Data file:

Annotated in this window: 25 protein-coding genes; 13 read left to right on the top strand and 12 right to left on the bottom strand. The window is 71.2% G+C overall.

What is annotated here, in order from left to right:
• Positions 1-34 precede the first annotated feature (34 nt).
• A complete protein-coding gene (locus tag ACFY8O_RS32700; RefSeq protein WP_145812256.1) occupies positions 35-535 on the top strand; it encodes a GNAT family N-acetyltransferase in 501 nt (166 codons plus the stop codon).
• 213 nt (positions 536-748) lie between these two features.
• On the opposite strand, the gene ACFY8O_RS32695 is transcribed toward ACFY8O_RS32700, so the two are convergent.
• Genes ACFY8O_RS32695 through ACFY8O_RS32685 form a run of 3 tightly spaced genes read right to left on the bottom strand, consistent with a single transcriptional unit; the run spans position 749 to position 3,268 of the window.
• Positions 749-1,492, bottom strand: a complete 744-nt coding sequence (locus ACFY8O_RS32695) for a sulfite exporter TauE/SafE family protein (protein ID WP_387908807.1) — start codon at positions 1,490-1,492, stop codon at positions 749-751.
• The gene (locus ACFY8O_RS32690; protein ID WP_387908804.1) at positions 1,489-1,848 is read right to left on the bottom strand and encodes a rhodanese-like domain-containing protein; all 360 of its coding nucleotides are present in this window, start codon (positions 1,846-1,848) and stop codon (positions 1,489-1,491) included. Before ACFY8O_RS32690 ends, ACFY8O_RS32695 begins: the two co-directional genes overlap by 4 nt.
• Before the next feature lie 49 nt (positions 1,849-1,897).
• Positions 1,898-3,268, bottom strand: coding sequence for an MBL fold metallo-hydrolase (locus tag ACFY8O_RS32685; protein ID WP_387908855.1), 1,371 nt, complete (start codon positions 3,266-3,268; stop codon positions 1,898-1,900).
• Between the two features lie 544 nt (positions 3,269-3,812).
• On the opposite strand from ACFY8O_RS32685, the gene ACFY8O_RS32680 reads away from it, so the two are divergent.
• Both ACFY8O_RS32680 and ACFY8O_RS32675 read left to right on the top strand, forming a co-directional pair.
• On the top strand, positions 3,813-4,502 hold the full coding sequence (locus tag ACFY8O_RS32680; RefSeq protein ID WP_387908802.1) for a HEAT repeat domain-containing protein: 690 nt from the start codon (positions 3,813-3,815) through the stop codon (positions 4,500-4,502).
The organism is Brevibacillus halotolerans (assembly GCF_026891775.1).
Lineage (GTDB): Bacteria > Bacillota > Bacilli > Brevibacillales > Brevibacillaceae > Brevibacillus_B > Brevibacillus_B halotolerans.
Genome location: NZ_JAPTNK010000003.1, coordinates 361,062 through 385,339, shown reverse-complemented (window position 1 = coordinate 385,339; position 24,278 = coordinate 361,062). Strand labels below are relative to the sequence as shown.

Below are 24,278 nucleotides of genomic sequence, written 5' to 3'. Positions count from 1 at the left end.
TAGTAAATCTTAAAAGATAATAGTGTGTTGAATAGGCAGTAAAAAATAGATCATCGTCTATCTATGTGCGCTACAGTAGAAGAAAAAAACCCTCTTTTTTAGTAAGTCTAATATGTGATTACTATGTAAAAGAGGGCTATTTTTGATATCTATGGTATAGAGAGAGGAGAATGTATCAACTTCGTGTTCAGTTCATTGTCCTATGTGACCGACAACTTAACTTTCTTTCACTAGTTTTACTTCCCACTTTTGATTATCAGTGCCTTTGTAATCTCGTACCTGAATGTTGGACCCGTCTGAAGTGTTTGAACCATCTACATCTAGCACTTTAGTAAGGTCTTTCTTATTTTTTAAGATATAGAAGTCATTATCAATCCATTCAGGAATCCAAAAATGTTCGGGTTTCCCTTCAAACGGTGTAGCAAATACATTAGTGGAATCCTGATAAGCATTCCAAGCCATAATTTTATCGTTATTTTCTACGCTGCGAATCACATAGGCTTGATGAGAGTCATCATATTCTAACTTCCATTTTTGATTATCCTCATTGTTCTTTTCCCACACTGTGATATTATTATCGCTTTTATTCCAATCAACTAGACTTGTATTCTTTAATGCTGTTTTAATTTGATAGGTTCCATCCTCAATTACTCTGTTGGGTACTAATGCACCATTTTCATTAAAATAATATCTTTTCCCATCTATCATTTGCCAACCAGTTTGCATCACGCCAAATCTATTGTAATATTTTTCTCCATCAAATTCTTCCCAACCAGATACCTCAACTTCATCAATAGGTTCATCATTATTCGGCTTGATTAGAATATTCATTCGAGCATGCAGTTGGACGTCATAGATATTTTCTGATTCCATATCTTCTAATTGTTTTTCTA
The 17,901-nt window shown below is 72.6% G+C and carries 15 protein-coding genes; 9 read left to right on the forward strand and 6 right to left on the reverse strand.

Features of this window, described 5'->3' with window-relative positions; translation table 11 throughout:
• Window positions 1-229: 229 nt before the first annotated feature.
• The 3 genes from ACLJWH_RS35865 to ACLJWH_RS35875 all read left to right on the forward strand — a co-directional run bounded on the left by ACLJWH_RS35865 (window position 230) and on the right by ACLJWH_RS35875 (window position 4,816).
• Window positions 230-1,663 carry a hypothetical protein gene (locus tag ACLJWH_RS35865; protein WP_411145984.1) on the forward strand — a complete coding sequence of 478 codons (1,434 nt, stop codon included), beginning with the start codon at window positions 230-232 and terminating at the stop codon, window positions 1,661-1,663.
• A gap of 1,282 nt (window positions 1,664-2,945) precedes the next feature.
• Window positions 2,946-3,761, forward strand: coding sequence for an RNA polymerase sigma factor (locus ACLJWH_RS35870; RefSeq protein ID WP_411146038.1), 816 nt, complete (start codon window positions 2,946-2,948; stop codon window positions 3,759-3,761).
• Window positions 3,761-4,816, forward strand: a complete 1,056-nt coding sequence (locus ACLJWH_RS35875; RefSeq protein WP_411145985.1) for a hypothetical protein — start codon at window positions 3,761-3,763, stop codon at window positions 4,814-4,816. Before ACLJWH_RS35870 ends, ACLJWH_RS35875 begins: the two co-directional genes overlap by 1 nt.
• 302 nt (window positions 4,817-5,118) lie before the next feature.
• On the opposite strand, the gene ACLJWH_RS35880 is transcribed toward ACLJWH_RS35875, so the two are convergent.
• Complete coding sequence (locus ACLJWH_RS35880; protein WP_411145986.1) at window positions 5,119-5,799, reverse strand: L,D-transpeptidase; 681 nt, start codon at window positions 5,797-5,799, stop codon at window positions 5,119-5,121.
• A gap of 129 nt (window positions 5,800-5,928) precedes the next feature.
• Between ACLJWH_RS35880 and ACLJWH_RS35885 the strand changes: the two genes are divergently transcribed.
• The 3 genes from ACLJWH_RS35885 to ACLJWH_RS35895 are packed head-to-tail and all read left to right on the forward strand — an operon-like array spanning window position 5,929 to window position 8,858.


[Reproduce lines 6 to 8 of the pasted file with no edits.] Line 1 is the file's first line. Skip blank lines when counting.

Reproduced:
• On the opposite strand, the gene ACFY8O_RS32695 is transcribed toward ACFY8O_RS32700, so the two are convergent.
• Genes ACFY8O_RS32695 through ACFY8O_RS32685 form a run of 3 tightly spaced genes read right to left on the bottom strand, consistent with a single transcriptional unit; the run spans position 749 to position 3,268 of the window.
• Positions 749-1,492, bottom strand: a complete 744-nt coding sequence (locus ACFY8O_RS32695) for a sulfite exporter TauE/SafE family protein (protein ID WP_387908807.1) — start codon at positions 1,490-1,492, stop codon at positions 749-751.